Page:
NASA’s STEREO-B spacecraft is monitoring an active region hidden behind the sun’s eastern limb. On May 5th, it produced an impressive coronal mass ejection (CME, movie) and a burst of Type II radio emissions caused by a shock wave plowing through the sun’s outer atmosphere.
Activity has continued apace today, May 6th, with at least two more eruptions (stay tuned for movies). Furthermore, the most recent UV images from STEREO-B reveal not just one but two active regions: image.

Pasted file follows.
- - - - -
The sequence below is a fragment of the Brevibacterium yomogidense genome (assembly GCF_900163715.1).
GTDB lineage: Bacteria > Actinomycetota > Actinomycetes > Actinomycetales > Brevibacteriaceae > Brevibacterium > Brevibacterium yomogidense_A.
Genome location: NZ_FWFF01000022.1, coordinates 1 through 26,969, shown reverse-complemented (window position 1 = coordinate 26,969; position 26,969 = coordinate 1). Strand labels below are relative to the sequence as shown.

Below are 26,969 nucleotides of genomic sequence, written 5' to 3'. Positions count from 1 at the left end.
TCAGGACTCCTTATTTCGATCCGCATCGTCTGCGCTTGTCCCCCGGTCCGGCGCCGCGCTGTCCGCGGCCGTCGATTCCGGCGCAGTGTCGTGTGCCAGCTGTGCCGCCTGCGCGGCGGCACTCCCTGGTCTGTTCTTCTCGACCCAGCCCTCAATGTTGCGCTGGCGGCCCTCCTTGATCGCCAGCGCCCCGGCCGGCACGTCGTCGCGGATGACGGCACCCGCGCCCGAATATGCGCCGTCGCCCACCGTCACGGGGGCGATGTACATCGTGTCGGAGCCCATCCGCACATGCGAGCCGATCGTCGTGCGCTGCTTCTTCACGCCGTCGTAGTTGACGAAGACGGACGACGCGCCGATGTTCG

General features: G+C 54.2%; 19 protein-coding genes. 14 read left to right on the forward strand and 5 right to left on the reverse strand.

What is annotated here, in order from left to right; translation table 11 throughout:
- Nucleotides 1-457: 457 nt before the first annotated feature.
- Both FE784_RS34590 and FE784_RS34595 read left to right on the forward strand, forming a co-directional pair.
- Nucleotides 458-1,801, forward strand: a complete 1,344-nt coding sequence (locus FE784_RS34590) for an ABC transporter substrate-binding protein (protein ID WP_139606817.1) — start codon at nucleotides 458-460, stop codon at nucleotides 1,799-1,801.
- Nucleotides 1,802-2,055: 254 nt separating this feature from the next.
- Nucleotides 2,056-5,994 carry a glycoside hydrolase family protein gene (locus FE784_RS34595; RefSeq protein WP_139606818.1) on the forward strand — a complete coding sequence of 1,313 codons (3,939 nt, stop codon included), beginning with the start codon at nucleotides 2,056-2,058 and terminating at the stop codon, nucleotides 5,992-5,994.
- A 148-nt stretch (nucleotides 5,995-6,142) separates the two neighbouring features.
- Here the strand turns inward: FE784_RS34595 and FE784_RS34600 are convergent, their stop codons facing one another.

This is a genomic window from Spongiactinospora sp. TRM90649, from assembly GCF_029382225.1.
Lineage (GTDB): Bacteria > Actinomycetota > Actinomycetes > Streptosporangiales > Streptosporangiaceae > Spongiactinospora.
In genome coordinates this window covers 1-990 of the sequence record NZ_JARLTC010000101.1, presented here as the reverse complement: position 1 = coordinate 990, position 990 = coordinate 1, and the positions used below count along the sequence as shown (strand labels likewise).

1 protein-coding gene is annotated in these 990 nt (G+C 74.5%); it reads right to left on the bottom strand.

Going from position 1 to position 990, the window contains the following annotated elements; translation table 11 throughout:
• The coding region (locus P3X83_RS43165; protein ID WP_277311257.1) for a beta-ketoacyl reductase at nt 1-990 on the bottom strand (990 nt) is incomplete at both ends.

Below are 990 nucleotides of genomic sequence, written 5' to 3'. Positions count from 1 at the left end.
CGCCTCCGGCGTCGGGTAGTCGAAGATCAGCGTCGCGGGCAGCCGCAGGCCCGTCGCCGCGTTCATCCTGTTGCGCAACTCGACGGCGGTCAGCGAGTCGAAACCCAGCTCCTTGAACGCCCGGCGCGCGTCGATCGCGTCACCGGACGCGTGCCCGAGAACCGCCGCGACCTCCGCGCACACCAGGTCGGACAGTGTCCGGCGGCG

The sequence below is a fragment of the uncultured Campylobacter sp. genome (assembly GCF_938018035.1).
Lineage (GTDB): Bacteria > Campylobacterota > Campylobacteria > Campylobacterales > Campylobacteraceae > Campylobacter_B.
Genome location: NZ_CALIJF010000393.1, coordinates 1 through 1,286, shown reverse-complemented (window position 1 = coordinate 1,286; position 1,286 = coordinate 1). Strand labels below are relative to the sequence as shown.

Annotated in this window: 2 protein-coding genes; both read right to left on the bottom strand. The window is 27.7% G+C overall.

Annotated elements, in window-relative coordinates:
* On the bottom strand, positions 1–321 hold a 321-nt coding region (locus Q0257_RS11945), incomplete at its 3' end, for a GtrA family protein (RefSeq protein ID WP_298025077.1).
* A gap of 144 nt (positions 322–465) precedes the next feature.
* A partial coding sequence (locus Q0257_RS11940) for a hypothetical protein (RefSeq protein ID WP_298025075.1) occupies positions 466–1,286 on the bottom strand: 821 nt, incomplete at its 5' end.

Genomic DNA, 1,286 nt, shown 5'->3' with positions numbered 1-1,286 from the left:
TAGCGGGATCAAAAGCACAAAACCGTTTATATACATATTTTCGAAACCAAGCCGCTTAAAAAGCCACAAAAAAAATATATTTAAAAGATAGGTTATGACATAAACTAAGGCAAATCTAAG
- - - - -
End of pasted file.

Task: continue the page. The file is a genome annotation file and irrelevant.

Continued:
At the root of all this activity is probably a complex of sunspots. The region is not yet visible from Earth, but the sun is turning it toward us for a better view. Readers with solar telescopes should keep an eye on sun’s northeastern limb for an emergence on May 7th or 8th.